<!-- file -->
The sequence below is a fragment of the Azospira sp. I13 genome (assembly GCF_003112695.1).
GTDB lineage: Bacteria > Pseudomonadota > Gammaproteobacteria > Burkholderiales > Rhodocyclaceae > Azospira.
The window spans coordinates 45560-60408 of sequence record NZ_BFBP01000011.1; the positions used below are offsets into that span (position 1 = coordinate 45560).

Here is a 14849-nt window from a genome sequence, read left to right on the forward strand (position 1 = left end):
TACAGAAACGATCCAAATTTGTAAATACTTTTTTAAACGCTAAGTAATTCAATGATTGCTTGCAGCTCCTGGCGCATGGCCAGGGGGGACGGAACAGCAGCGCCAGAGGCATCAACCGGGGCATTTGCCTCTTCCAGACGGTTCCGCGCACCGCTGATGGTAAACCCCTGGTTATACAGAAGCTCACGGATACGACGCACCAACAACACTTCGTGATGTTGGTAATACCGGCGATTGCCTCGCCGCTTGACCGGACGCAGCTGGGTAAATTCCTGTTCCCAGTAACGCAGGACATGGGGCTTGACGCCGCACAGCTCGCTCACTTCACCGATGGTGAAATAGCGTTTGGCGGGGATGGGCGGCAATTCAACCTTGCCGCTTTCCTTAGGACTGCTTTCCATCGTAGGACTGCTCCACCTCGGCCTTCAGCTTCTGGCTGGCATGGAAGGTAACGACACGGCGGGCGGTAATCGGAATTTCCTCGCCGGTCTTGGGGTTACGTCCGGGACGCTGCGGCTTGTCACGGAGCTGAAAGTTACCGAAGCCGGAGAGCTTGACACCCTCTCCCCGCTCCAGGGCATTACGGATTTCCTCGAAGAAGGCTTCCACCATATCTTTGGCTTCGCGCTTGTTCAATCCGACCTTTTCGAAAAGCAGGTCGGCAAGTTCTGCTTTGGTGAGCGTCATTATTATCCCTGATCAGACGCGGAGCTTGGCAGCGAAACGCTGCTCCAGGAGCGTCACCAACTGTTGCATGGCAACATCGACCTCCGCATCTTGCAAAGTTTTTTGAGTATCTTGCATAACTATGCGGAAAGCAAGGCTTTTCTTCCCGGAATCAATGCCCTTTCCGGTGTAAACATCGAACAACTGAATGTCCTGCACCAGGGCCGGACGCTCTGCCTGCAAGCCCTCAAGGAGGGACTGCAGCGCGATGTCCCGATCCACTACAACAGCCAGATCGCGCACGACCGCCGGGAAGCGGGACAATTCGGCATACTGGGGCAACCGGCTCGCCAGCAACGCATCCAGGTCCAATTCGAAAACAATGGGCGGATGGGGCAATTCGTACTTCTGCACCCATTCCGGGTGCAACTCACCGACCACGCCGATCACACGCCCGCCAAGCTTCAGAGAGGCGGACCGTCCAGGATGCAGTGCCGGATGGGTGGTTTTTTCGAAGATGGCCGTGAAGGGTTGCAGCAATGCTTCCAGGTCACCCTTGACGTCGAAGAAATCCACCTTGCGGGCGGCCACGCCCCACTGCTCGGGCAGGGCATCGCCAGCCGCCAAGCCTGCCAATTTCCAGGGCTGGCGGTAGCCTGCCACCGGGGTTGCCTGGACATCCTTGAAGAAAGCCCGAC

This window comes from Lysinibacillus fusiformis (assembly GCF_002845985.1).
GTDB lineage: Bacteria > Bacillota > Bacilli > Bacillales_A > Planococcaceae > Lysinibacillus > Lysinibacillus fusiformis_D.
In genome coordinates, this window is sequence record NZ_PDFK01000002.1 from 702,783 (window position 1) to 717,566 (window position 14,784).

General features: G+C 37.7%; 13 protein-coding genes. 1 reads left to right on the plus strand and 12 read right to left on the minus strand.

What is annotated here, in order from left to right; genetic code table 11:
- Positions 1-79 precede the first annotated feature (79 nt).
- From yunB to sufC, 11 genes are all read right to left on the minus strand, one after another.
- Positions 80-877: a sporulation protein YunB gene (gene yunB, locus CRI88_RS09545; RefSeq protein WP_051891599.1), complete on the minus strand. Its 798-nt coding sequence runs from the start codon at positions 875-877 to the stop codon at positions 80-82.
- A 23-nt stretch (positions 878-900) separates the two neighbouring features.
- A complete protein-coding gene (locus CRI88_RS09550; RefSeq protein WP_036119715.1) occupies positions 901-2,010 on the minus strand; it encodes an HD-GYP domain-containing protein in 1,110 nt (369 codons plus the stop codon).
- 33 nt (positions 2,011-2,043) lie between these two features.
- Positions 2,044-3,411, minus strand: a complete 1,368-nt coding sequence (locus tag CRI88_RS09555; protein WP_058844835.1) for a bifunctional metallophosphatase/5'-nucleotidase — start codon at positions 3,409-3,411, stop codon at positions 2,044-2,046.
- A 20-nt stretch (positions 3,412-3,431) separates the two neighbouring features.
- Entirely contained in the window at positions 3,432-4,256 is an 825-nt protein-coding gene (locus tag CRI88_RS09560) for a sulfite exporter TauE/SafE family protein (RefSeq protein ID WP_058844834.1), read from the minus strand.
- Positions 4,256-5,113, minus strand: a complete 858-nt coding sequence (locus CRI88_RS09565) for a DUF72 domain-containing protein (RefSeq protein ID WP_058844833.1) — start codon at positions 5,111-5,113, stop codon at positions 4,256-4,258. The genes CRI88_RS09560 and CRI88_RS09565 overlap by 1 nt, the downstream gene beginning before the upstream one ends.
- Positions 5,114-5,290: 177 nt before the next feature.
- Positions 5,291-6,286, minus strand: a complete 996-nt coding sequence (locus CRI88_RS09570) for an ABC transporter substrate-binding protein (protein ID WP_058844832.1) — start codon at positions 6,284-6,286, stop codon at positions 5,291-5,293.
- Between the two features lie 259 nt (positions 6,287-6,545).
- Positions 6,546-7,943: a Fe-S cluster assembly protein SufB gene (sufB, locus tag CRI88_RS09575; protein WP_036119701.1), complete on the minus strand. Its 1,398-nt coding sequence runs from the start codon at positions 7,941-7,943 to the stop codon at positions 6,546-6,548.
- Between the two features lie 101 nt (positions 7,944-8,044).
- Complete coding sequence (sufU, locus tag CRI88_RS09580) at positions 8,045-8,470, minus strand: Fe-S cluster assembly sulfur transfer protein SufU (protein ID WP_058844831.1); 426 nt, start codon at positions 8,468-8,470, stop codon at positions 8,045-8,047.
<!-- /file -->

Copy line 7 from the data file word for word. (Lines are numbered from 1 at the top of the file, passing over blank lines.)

GTDB lineage: Bacteria > Bacillota > Bacilli > Bacillales_A > Planococcaceae > Lysinibacillus > Lysinibacillus fusiformis_D.